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Hi All,

I hope I have placed this in the right forum, if not I apologize;

So my band had the great pleasure of opening up for the English Beat on Friday (great guys btw and a good sounding sax). Anyway I noticed the sax player had a real cool mic (I think it was wireless) that sounded great and seemed to have some dials/knobs to add some reverb/echo on it. Unfortunately I only talked with him before the show so I didn't see his mic and thus didn't ask him about it.

Can anyone recommend a good preferably wireless mic for a tenor sax that will let me adjust reverb/echo and won't break the bank? I could google search but I trust your guys' opinion. Now I'm sure there is some debate on wireless mics and adding echo, so to be more specific I will be using it live for dub ska and reggae. Thanks!!
 

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I've never seen, nor would I want, a microphone that adds effects. I suspect that he had a rack that had his wireless receiver, and effects together.
 

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I second.

What you probably saw was a unit, such as an Alesis Nanoverb, run in-line with the wireless reciever. I used to do that for solo shows when all I needed was reverb. They have an in/out that controls the "wetness" of the effect. The only real downside is that the sound engineer has no way to alter the effect based on room size and volume.

Here's my reccomendation for what you want while not killing your piggy bank:

Shure PGX14/Beta 98H Wireless System for Wind Instruments
-Comes with a PGX reciever w/ diversity channel scanning, and a clip-on 98 h/c mic with hip-pack.

Alesis NanoVerb 18-Bit Digital Effects Processor
-Only takes up 1/3 of a rack space in width and has enough standard effects to get you kickin' on stage.

Gator GR ATA Shallow Rack Case

Shallow rack shelf.

Velcro strips with adhesive backing.

XLR cables to suit.


The aforementioned should run you about $725 and you'll be up and running! Be sure to get comfortable with the functionality of the gear before you take it out, and check local restrictions on wireless usage.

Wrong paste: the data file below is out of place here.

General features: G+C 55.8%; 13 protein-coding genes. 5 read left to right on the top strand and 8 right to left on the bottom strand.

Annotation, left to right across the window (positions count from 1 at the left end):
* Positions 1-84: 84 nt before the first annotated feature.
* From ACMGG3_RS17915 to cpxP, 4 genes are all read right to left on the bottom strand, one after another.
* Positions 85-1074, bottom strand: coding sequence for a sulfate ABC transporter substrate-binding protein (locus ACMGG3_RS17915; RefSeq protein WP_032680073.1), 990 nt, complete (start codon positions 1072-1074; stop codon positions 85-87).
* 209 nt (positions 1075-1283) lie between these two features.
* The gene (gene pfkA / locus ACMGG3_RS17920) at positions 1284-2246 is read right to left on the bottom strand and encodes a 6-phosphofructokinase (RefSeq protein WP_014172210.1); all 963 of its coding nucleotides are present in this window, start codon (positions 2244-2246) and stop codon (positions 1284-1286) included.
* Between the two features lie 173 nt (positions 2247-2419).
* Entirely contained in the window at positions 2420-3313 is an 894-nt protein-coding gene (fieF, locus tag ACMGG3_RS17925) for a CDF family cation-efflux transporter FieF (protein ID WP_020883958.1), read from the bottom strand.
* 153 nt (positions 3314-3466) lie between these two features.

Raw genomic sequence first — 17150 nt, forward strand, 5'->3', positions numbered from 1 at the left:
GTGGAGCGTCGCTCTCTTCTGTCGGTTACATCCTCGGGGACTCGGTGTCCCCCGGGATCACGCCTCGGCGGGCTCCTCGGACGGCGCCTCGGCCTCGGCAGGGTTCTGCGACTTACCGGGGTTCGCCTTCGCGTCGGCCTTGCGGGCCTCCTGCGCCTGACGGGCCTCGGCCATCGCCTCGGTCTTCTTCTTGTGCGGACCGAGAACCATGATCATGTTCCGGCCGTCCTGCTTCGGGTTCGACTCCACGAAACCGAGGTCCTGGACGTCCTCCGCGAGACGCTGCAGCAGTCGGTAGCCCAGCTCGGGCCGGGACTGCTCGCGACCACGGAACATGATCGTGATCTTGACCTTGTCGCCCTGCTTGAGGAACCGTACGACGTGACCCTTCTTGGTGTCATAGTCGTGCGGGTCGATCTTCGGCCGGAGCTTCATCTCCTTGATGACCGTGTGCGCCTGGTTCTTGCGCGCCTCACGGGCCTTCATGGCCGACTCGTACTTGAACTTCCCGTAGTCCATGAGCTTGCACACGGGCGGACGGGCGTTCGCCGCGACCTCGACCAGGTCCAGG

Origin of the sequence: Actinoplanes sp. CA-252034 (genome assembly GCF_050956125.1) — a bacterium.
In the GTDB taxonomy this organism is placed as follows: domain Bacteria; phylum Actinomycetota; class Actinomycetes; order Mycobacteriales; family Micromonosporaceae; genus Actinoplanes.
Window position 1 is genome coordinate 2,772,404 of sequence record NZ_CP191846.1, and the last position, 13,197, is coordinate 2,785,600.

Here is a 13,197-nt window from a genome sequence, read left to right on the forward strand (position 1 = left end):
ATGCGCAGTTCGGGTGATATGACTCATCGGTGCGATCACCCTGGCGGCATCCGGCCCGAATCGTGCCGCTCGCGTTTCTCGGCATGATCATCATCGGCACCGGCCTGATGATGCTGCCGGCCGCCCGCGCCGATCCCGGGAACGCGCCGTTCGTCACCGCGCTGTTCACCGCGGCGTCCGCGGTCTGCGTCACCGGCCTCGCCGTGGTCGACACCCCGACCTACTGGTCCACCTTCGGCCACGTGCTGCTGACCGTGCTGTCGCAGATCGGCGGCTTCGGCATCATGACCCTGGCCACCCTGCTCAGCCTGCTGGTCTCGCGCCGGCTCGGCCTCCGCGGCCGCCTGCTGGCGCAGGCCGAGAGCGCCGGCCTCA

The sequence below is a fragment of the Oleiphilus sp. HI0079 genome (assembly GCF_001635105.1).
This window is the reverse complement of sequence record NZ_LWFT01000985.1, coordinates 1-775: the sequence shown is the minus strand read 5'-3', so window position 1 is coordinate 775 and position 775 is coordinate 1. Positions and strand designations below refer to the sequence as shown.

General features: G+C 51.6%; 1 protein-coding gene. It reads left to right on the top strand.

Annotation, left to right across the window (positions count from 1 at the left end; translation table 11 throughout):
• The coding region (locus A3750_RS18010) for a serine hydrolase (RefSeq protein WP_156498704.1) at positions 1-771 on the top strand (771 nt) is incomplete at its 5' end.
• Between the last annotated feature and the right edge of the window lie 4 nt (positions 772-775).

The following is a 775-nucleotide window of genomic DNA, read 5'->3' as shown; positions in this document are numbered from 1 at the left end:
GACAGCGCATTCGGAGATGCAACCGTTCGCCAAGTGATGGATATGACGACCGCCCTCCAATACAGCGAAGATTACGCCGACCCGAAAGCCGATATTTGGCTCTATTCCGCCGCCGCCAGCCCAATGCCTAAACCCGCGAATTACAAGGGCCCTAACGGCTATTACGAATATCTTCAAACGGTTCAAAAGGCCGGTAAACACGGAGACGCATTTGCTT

Good luck!
 

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Just to add to this discussion. I am on the market for a wireless setup. After much research and trying to play inside a $500 budget, I ruled out Sennheiser (which I would LOVE to get a nice setup from) and ruled out Shure as the sound quality is not so great, and totally ruled out Samson as they are like K-mart level crap, and settled on a nice setup from Audio Technica.

Heres the Mic(ATM350cW):
http://www.sweetwater.com/store/detail/ATM350cW/

and heres the wifi transmitter and receiver (ATW2110):
http://www.sweetwater.com/store/detail/ATW2110/
 

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I'm glad you got what you like.

But, I assure you, the Samson Airline 77 is not on a 'crap level'. The HH40 transmitter uses the same mic capsule as the ATM350.
 

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Well the main issue with the samson is there is only one frequency, so if you get interference you are hosed. Some components might be ok, might even sound great! But samson has a general reputation as being the lowest level of quality in pro audio gear, samson and beringer so I wont touch it if I can avoid it. I dont expect to ever record with a clip on so I guess I shouldnt be too snotty on the sound quality, but I have always had good luck with AT mics. My cabinet has a few ATs for the low end along with some shures, and then sennheisers and AKGs for the good stuff. Maybe we will cross paths sometime and you can prove me wrong on the Samson, I love to be wrong! :)
 

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.... ruled out Shure as the sound quality is not so great, and totally ruled out Samson as they are like K-mart level crap...]
Unfortunately, when budget is a factor, many people do not do ample research- by that I mean test it in real, live, demanding environments to see how the gear will respond.

As with everything on this forum, this thread is opinion based. However, I can say this- one of the best live horn sounds I've EVER heard on a hot stage was on a Shure wireless rig with a AT Pro 35X mic (which is not much different than a 98h/c), but the Shure system did great. Both myself and the sax player in the band co-headlining with us shared that same rig.

Now, when I play with the full band, myself and the rest of the horns use the following, and it is G.R.E.A.T!!!:
Applied Microphone Technology Wi-5 Instrument Wireless System
http://www.wwbw.com/Applied-Microph...strument-Wireless-System-271215-i1392422.wwbw

Look familiar??? That's because it is simply a modified Samson system. I've used the above 150+ times a year all over the US, in 4 countries, and I have only once had interferrence issues (...with a military base!).


As you said, no one is going to record in the studio with a clip on mic, so it's not even worth mentioning. But as it pretains to quality sound in a live application, I stand by the 2 aforementioned systems.